The command reads the function.json file to see which packages you need, installs them, and rebuilds the extensions project (extensions.csproj). It adds any new bindings at the current version but doesn't update existing bindings. Use the --force option to update existing bindings to the latest version when installing new ones. To learn more, see the func extensions install command.

If your function app uses bindings or NuGet packages that Core Tools doesn't recognize, you must manually install the specific extension.

Install a specific extension

Use the following command to install a specific extension package at a specific version, in this case the Storage extension:

func extensions install --package Microsoft.Azure.WebJobs.Extensions.Storage --version 5.0.0

You can use this command to install any compatible NuGet package. To learn more, see the func extensions install command.

Monitoring functions

The recommended way to monitor the execution of your functions is by integrating with Azure Application Insights. You can also stream execution logs to your local computer. To learn more, see Monitor Azure Functions.

Application Insights integration

Application Insights integration should be enabled when you create your function app in Azure. If for some reason your function app isn't connected to an Application Insights instance, it's easy to do this integration in the Azure portal. To learn more, see Enable Application Insights integration.

Enable streaming logs

You can view a stream of log files being generated by your functions in a command-line session on your local computer.

Built-in log streaming

Use the func azure functionapp logstream command to start receiving streaming logs of a specific function app running in Azure, as in the following example:

func azure functionapp logstream <FunctionAppName>


Built-in log streaming isn't yet enabled in Core Tools for function apps running on Linux in a Consumption plan. For these hosting plans, you instead need to use Live Metrics Stream to view the logs in near-real time.

Live Metrics Stream

You can view the Live Metrics Stream for your function app in a new browser window by including the --browser option, as in the following example:

func azure functionapp logstream <FunctionAppName> --browser

This type of streaming logs requires that Application Insights integration be enabled for your function app.

x86 emulation on ARM64

Functions doesn't currently support local Python function development on ARM64 devices. Use the following steps to develop Python functions on a Mac with an M1 chip by running in an emulated x86 environment.

Enable Rosetta in Terminal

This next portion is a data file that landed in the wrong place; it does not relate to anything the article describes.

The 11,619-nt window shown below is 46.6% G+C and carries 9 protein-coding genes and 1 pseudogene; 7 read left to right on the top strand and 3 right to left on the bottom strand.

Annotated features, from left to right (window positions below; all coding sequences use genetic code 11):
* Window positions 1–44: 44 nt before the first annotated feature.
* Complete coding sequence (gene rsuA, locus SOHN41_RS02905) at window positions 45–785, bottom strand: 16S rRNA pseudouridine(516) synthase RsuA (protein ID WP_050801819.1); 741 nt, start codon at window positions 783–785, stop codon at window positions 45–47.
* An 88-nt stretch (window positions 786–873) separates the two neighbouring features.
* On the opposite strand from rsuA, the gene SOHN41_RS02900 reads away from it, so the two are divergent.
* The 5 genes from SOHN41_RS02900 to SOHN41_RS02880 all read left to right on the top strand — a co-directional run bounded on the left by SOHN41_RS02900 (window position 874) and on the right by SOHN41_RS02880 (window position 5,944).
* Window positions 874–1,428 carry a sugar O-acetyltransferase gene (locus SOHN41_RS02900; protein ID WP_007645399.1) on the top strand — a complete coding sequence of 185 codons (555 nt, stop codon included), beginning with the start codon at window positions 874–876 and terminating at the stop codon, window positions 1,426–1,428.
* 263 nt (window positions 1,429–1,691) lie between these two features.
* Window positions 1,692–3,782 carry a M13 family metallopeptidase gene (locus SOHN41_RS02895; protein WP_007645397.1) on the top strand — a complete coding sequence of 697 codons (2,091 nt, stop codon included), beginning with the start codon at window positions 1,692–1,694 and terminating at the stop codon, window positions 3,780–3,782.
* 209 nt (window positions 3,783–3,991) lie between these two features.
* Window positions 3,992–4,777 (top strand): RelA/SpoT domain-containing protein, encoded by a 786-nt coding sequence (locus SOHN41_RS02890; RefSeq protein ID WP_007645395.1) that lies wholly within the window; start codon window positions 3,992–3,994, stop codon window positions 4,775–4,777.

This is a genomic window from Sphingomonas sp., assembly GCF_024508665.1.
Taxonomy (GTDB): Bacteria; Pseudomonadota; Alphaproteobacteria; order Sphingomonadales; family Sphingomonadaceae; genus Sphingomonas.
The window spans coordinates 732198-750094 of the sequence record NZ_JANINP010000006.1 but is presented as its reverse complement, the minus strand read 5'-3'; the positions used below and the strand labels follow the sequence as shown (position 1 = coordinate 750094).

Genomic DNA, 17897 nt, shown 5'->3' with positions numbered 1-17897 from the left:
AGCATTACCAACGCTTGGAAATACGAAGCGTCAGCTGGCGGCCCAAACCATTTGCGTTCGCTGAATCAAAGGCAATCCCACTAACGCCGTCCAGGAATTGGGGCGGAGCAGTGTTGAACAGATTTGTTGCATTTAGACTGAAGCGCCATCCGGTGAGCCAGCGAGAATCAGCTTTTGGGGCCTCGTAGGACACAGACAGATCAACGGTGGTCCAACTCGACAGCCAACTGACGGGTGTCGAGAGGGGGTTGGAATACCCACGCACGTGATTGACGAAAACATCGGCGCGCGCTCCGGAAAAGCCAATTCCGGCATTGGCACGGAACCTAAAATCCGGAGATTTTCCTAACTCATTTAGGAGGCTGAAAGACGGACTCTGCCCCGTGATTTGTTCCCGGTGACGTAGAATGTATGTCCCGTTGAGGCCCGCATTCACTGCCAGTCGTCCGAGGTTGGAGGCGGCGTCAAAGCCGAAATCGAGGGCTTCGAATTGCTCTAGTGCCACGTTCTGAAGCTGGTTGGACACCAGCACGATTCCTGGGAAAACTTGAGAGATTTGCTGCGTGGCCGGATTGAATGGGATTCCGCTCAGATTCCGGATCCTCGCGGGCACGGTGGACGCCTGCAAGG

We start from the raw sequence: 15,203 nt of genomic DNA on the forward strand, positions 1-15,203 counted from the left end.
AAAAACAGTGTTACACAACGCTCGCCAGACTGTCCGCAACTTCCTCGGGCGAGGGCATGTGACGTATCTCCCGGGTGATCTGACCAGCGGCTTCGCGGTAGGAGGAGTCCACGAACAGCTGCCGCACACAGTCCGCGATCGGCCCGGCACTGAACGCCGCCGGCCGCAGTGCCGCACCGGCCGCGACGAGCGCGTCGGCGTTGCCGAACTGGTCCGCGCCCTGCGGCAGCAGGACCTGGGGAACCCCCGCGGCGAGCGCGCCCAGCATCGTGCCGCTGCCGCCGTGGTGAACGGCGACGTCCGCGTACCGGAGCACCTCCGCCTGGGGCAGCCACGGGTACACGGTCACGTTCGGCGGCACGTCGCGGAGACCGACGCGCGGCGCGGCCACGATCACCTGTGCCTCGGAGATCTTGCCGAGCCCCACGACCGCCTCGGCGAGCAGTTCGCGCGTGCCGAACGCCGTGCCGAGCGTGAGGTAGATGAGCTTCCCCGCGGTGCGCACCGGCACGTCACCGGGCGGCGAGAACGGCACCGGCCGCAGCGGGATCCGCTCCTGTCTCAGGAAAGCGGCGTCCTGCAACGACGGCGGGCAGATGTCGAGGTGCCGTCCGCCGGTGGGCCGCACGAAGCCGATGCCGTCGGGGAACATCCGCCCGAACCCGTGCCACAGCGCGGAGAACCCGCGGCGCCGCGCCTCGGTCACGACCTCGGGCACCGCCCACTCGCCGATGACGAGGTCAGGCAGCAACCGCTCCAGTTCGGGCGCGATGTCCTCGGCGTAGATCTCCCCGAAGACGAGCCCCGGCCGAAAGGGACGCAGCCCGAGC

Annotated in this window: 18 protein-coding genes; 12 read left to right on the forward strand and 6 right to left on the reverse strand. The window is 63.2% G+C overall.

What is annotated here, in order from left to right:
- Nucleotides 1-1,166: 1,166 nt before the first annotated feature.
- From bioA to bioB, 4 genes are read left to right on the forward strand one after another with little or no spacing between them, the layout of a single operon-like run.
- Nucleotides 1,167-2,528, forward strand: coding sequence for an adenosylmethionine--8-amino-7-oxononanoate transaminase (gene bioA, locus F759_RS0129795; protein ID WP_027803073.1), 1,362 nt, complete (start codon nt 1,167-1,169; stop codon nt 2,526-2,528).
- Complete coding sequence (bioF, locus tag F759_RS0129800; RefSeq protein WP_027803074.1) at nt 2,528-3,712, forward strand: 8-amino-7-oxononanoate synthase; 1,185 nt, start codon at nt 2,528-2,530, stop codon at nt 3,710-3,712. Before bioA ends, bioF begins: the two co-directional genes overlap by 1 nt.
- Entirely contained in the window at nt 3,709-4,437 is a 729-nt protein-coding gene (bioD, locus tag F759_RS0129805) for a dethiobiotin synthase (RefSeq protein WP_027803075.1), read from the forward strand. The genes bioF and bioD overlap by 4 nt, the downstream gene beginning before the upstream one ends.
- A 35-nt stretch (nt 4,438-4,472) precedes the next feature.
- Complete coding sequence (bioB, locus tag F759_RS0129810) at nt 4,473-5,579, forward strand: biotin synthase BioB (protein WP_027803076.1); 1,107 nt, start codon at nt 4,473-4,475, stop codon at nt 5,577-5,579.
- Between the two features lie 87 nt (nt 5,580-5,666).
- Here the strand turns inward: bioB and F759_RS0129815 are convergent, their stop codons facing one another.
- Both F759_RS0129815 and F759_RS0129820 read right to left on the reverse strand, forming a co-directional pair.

1. In your Mac, open Finder, choose Applications, and locate Terminal.

  2. Control-click Terminal and select Get Info. You can also create a separate parallel environment by duplicating the Terminal and renaming it.

    Screenshot of selecting Get Info by control-clicking Terminal

  3. Select Open using Rosetta.

    Screenshot of the Terminal configured to open using Rosetta

  4. Open Terminal, which now has Rosetta enabled, and make sure your shell is zsh.

  5. Run the following command to validate the x86 emulation.

    $ arch

    A response of i386 indicates your terminal is running an x86 emulated environment.

Install required packages

Reinstall all dependencies required by Functions in this environment, which includes the following packages:

Also, reinstall any other packages required by your Python project.

Set aliases (optional)

You can optionally set aliases to make it easy to reference the right versions in Rosetta.

The following is an example of how to create a .zshrc file to configure your zsh terminal:

# file: .zshrc
# rosetta terminal setup
if [ $(arch) = "i386" ]; then
    alias python="/usr/local/bin/python3"
    alias brew86='/usr/local/bin/brew'
    alias pyenv86="arch -x86_64 pyenv"
    alias func="/usr/local/Cellar/azure-functions-core-tools@4/4.0.4785/func"

Run the following command to apply the aliases:

$ source .zshrc

Validate you're referencing the correct versions by using the which command, as shown in the following examples:

Command Example response
$ which python python: aliased to /usr/local/bin/python3
$ which func func: aliased to /usr/local/Cellar/azure-functions-core-tools@4/4.0.4785/func

These example responses are based on the previous example .zshrc file.

Now, you're set up to use Azure Functions in the x86 environment from the Terminal.

If you're using Visual Studio Code, you can integrate Rosetta with the built-in Terminal. For more information, see Enable emulation in Visual Studio Code.

Next steps

Learn how to develop, test, and publish Azure functions by using Azure Functions core tools. Azure Functions Core Tools is open source and hosted on GitHub. To file a bug or feature request, open a GitHub issue.